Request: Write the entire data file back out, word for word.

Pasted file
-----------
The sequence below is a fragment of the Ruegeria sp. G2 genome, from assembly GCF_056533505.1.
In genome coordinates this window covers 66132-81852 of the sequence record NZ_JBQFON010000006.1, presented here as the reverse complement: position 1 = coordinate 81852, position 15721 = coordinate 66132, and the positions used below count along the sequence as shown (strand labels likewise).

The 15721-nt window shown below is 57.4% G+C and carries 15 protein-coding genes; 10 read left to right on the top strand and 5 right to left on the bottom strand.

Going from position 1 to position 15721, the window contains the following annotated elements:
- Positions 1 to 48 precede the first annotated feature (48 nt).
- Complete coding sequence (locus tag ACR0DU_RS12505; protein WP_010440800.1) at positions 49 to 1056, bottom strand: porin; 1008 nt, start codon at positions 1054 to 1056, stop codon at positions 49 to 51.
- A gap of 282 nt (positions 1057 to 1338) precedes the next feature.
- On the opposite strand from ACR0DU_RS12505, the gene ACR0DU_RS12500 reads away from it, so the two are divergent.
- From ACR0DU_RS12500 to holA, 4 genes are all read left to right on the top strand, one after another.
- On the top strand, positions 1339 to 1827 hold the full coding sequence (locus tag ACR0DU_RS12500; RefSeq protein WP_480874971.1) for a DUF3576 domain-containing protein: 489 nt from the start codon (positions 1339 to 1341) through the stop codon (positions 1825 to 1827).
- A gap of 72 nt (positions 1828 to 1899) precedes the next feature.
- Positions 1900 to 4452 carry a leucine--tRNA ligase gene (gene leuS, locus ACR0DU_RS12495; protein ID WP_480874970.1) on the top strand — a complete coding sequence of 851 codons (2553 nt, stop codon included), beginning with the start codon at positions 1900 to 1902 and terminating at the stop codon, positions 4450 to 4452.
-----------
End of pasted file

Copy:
The sequence below is a fragment of the Ruegeria sp. G2 genome, from assembly GCF_056533505.1.
In genome coordinates this window covers 66132-81852 of the sequence record NZ_JBQFON010000006.1, presented here as the reverse complement: position 1 = coordinate 81852, position 15721 = coordinate 66132, and the positions used below count along the sequence as shown (strand labels likewise).

The 15721-nt window shown below is 57.4% G+C and carries 15 protein-coding genes; 10 read left to right on the top strand and 5 right to left on the bottom strand.

Going from position 1 to position 15721, the window contains the following annotated elements:
- Positions 1 to 48 precede the first annotated feature (48 nt).
- Complete coding sequence (locus tag ACR0DU_RS12505; protein WP_010440800.1) at positions 49 to 1056, bottom strand: porin; 1008 nt, start codon at positions 1054 to 1056, stop codon at positions 49 to 51.
- A gap of 282 nt (positions 1057 to 1338) precedes the next feature.
- On the opposite strand from ACR0DU_RS12505, the gene ACR0DU_RS12500 reads away from it, so the two are divergent.
- From ACR0DU_RS12500 to holA, 4 genes are all read left to right on the top strand, one after another.
- On the top strand, positions 1339 to 1827 hold the full coding sequence (locus tag ACR0DU_RS12500; RefSeq protein WP_480874971.1) for a DUF3576 domain-containing protein: 489 nt from the start codon (positions 1339 to 1341) through the stop codon (positions 1825 to 1827).
- A gap of 72 nt (positions 1828 to 1899) precedes the next feature.
- Positions 1900 to 4452 carry a leucine--tRNA ligase gene (gene leuS, locus ACR0DU_RS12495; protein ID WP_480874970.1) on the top strand — a complete coding sequence of 851 codons (2553 nt, stop codon included), beginning with the start codon at positions 1900 to 1902 and terminating at the stop codon, positions 4450 to 4452.